Sunday, June 24, 2007

The Immigration Question; a question of "Easy-Citizenism?"

VA did a piece the
anti-amnesty majority over at his blog on Friday that, though judging by the comments to it (there are none as I write), might cast an appearance of being less than interesting, is indeed a well written thought provoking piece on the question of whether immigrants and Americans with shallow immigrant roots truly wish to preserve the unique opportunities this country has provided them and their families as opposed to preferring their native brethren over their adopted American family and country of residency.

I didn't lose ya with that last part did I? Let me rephrase:

Are first and second generation Americans and newly-come immigrants, as is assumed and purported to be the case by many, committed to this country, its laws, its institutions, its structure and framework; its uniqueness to provide numerous means and avenues to great opportunities and great achievements to any qualified individual who has the motivation, the drive, the discipline, the work-ethic and the spirit to achieve them? Or is preserving and maintaining those characteristics and qualities possessed of this great country secondary to preserving their blood-ties to their native lands, customs and peoples? These are extremely relevant questions, particularly in these times, but...

Do these questions ever even occur to immigrants? Are they even aware of them; that they are of the highest import, even to themselves? The same questions might be asked of our illustrious 'leaders,' who it would seem would (or should) be more prone than the average guy to give them their due consideration given the nature and importance of their jobs, not to mention the design of their workplace environment to spawn and encourage proper deliberations on such subjects of high national import.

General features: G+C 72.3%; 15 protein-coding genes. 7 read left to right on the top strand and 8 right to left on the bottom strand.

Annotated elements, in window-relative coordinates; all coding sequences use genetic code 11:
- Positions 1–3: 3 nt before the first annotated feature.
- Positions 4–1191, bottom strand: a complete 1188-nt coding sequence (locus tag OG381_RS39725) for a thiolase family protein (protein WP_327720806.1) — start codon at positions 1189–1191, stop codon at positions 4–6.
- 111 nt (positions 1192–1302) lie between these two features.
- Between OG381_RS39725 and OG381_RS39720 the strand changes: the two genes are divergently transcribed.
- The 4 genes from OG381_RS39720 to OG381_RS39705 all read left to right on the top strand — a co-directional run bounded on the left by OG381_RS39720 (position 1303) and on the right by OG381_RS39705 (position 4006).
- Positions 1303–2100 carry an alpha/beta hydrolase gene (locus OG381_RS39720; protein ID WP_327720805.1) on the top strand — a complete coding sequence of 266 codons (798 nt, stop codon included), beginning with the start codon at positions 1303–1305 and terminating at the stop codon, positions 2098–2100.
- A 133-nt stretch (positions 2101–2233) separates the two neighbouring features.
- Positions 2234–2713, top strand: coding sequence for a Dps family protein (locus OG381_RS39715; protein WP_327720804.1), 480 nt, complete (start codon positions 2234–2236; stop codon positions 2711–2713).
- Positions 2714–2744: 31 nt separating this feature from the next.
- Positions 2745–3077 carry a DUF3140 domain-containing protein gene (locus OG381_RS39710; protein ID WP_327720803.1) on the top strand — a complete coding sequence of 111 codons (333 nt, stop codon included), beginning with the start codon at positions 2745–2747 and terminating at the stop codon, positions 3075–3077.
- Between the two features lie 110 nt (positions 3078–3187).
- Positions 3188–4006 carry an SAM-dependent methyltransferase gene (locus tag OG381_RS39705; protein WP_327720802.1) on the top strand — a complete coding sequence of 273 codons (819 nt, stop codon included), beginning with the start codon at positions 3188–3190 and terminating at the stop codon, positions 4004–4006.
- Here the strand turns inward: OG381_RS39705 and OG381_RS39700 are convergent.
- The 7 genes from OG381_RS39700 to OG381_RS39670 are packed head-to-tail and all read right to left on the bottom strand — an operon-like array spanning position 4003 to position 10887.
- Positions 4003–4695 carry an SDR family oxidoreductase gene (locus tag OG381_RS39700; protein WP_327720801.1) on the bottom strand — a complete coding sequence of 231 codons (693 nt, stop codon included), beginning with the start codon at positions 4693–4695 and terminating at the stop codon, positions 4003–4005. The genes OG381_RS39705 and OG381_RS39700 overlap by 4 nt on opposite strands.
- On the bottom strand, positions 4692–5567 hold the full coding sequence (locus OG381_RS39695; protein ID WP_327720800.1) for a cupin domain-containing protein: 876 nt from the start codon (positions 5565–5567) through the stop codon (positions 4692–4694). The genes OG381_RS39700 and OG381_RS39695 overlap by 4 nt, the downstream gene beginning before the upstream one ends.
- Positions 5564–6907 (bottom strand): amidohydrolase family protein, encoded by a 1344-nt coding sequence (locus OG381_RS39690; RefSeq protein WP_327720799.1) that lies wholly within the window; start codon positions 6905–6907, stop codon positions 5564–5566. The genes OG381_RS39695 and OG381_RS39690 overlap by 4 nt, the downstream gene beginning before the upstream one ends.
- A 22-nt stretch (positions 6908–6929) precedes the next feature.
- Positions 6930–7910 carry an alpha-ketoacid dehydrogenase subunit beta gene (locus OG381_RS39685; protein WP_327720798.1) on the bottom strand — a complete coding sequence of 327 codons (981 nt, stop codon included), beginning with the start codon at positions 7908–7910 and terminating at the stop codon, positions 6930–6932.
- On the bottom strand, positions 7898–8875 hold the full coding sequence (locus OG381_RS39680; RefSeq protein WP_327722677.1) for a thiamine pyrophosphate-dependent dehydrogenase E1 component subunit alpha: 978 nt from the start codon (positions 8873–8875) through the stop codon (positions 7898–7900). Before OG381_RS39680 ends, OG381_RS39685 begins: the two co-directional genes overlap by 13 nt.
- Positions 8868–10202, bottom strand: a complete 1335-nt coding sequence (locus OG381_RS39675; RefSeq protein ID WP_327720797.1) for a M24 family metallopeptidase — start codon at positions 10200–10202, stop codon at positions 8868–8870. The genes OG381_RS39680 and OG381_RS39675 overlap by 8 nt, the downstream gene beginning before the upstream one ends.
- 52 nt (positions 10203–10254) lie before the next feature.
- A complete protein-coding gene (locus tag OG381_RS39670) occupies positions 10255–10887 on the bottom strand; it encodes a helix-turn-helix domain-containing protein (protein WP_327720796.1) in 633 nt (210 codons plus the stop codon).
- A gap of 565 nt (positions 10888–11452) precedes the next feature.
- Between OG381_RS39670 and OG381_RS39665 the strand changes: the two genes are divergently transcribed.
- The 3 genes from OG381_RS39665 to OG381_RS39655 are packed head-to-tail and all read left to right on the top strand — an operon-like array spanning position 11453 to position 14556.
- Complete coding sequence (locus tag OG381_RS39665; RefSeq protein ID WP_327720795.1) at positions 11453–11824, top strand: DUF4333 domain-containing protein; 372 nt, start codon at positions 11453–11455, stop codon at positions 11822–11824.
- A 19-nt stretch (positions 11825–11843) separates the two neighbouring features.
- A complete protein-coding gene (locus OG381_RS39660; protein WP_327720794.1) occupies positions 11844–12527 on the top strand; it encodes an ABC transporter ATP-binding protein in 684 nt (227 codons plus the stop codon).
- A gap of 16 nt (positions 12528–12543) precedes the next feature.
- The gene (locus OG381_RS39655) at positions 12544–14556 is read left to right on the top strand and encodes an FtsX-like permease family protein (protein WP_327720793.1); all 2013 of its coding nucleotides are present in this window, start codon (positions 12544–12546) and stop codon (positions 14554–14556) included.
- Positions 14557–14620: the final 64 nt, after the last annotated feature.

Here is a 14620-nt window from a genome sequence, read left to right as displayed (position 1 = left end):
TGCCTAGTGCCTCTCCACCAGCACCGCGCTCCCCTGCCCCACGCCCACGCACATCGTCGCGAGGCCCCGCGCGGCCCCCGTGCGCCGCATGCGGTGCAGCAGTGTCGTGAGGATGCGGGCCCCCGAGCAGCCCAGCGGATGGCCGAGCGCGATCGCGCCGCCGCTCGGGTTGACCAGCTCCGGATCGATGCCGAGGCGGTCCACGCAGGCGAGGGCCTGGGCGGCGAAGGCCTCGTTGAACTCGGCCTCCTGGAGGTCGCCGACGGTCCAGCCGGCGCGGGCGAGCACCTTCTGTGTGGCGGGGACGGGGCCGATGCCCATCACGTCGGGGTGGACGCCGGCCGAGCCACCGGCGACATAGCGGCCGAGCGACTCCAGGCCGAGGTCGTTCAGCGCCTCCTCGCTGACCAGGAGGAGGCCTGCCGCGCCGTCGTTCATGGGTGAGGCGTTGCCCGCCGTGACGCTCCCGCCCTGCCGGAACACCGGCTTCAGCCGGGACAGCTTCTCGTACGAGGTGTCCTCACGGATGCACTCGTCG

It seems to me that this is a question of the first magnitude whenever a nation contemplates a policy on immigration. Do these migrants come to this country with deep familial roots, blood ties and preferences to the 'native country,' or do they look to the United States as a beacon of light and hope to themselves and their families, the very elements of which is in their very interests to prefer over the other; to preserve, protect, and defend against enemies foreign and domestic? Again I ask you: Does this ever occur to them? Does it ever occur to most of us? Does it ever occur to those supposedly working to secure our interests? Sometimes I have to wonder.

On just a little reflection it would seem that in answering the question one would need to delineate between what is in their true interests and what is in their imagined interests. The same applies to their American hosts, btw. What are our true, as opposed to our imagined interests on this question of immigration? And to borrow a phrase from the Federalist writers: